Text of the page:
New audio story about Musical ceramic panel "Holy family" on Chrisrmas eve
Today's issue of the Audio Stories section wall Musical ceramic panel "Holy family", created by the skilled Swiss artisans at the turn of the 19th – 20th centuries. You will be acquainted with the consecrated symbols and rituals, hear the story of the musical movement comprised of pinned metal cylinder and sound comb that was built into wooden case, which covers the panel from the rear side.
The Holy Family, as a plot in art, gained special importance in the late Middle Ages. Since the closure of churches in France in 1793, most Catholic families around the world had made home Christmas cribs from a variety of materials, with the same characters - the Virgin Mary, Child Jesus, and Saint Joseph. This is how Santons appeared (Fr. santon, literally "little saint") - miniature clay figurines depicting Biblical characters, saints or ordinary people.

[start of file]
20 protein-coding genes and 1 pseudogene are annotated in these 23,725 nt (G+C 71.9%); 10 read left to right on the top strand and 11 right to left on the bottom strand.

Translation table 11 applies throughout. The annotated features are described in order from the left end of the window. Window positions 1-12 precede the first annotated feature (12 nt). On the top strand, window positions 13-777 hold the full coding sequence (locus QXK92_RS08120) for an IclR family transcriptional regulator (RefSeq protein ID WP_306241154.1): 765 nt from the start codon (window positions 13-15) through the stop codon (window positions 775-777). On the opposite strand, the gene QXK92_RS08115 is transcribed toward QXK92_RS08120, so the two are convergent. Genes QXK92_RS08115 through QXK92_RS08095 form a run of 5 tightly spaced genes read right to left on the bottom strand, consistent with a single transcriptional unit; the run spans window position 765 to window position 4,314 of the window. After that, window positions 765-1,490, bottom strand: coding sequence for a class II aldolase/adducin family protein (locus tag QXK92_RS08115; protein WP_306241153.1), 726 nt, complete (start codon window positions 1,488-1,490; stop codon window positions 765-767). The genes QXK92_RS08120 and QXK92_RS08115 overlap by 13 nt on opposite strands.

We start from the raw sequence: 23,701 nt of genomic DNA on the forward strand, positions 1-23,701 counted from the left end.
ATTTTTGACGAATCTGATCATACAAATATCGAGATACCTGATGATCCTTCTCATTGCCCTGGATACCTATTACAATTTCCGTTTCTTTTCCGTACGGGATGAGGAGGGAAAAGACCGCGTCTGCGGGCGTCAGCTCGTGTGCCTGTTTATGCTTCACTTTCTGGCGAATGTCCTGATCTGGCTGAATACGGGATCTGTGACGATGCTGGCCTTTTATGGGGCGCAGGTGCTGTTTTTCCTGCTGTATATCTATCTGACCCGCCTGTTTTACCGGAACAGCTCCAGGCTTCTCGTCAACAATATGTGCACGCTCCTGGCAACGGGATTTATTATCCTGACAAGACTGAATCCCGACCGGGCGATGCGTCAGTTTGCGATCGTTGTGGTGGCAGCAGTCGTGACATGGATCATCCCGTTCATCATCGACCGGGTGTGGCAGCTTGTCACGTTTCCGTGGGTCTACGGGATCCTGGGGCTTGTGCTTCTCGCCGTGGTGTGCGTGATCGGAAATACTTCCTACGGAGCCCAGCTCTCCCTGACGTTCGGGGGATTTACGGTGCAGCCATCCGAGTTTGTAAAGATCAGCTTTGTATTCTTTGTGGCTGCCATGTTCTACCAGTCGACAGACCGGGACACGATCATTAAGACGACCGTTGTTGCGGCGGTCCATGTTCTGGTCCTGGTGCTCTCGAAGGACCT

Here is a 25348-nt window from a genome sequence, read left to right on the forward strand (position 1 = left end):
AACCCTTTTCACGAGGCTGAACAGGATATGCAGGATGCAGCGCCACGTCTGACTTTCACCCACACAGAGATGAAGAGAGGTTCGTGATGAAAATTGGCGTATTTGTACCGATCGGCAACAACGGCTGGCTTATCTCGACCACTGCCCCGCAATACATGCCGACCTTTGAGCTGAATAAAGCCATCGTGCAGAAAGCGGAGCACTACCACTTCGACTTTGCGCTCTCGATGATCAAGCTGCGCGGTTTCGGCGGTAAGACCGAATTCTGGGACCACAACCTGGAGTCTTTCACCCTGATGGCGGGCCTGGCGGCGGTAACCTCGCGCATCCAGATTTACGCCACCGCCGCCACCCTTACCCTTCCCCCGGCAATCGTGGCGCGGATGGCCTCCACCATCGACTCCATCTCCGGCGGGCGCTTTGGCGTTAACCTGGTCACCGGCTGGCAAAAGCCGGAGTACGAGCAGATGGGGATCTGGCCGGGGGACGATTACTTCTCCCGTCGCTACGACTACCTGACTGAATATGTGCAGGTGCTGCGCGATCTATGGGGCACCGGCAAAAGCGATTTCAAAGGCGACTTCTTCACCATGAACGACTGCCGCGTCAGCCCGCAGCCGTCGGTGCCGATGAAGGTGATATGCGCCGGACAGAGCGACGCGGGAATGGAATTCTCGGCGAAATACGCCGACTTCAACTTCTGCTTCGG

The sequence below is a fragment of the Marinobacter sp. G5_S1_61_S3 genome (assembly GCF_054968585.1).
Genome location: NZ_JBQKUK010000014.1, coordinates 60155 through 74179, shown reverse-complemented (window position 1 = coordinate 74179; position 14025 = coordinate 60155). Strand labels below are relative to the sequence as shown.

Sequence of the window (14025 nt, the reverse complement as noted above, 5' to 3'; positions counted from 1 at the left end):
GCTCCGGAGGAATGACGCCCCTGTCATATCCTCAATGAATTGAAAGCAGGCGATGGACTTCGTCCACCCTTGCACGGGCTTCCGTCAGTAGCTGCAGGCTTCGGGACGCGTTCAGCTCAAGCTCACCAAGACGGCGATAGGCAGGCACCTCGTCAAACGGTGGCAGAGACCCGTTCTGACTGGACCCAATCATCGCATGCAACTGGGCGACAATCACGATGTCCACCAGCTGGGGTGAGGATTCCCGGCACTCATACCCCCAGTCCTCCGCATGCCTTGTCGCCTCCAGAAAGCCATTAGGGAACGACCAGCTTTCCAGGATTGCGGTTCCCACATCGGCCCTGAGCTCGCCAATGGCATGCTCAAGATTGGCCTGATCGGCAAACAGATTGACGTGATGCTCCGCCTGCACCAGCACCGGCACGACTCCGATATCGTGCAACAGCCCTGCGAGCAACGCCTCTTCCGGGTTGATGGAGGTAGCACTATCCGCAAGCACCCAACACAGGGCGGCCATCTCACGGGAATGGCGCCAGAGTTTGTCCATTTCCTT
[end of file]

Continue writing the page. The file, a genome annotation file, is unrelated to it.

The tradition of making Santons dates back to the times of the French Revolution, when, according to the new anti-clerical laws, churches in the country were closed, and it was forbidden to offer the liturgy. However, is was not easy for worshipers to turn their backs on celebrating Christmas, and many of them secretly set up Christmas cribs at home, which they used to see in churches. The first clay Santons were created in 1798 by the Marseille sculptor Jean-Louis Laniel. His works were in demand, so Laniel came up with more and more new characters. He was the author of the most common types of Santons, which are still reproduced nowadays. Laniel used special patterns to create the figurines bodies, while the hands, hats, details and accessories were made manually and attached to figurines’ bodies.
In 1803, the first fair where multifarious Santons were presented, was held in Marseille and later it became the annual tradition. In the 20th century, Santons were still popular. Earlier clay figures were left unburned, as time went on, they were made from the baked (burned) clay. Thus the possibility apperared to stored them longer and to transported them over greater distances.
More details about the Musical ceramic panel "Holy family" presented in the museum Collection are in the “Audio Stories” section.